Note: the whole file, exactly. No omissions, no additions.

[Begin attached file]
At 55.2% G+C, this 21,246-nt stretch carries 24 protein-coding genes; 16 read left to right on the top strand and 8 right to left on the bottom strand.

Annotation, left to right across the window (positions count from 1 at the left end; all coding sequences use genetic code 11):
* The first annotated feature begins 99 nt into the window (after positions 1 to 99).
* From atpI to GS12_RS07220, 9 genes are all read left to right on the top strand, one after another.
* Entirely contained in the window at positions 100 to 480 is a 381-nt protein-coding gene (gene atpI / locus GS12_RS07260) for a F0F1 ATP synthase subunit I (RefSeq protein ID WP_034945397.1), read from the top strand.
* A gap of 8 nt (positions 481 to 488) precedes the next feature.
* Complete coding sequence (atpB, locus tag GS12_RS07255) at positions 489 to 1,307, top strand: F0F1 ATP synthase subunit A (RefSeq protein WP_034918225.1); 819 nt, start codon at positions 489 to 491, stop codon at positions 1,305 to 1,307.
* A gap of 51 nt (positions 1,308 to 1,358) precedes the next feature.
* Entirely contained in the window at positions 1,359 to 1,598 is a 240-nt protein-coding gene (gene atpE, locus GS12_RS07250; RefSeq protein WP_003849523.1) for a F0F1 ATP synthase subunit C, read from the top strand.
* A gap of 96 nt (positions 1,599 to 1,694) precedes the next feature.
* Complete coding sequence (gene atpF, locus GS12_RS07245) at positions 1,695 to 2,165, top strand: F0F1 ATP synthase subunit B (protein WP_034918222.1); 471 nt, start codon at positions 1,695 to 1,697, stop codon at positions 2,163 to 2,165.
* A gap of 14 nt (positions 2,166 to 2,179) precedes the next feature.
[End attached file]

At 55.2% G+C, this 21,246-nt stretch carries 24 protein-coding genes; 16 read left to right on the top strand and 8 right to left on the bottom strand.

Annotation, left to right across the window (positions count from 1 at the left end; all coding sequences use genetic code 11):
* The first annotated feature begins 99 nt into the window (after positions 1 to 99).
* From atpI to GS12_RS07220, 9 genes are all read left to right on the top strand, one after another.
* Entirely contained in the window at positions 100 to 480 is a 381-nt protein-coding gene (gene atpI / locus GS12_RS07260) for a F0F1 ATP synthase subunit I (RefSeq protein ID WP_034945397.1), read from the top strand.
* A gap of 8 nt (positions 481 to 488) precedes the next feature.
* Complete coding sequence (atpB, locus tag GS12_RS07255) at positions 489 to 1,307, top strand: F0F1 ATP synthase subunit A (RefSeq protein WP_034918225.1); 819 nt, start codon at positions 489 to 491, stop codon at positions 1,305 to 1,307.
* A gap of 51 nt (positions 1,308 to 1,358) precedes the next feature.
* Entirely contained in the window at positions 1,359 to 1,598 is a 240-nt protein-coding gene (gene atpE, locus GS12_RS07250; RefSeq protein WP_003849523.1) for a F0F1 ATP synthase subunit C, read from the top strand.
* A gap of 96 nt (positions 1,599 to 1,694) precedes the next feature.
* Complete coding sequence (gene atpF, locus GS12_RS07245) at positions 1,695 to 2,165, top strand: F0F1 ATP synthase subunit B (protein WP_034918222.1); 471 nt, start codon at positions 1,695 to 1,697, stop codon at positions 2,163 to 2,165.
* A gap of 14 nt (positions 2,166 to 2,179) precedes the next feature.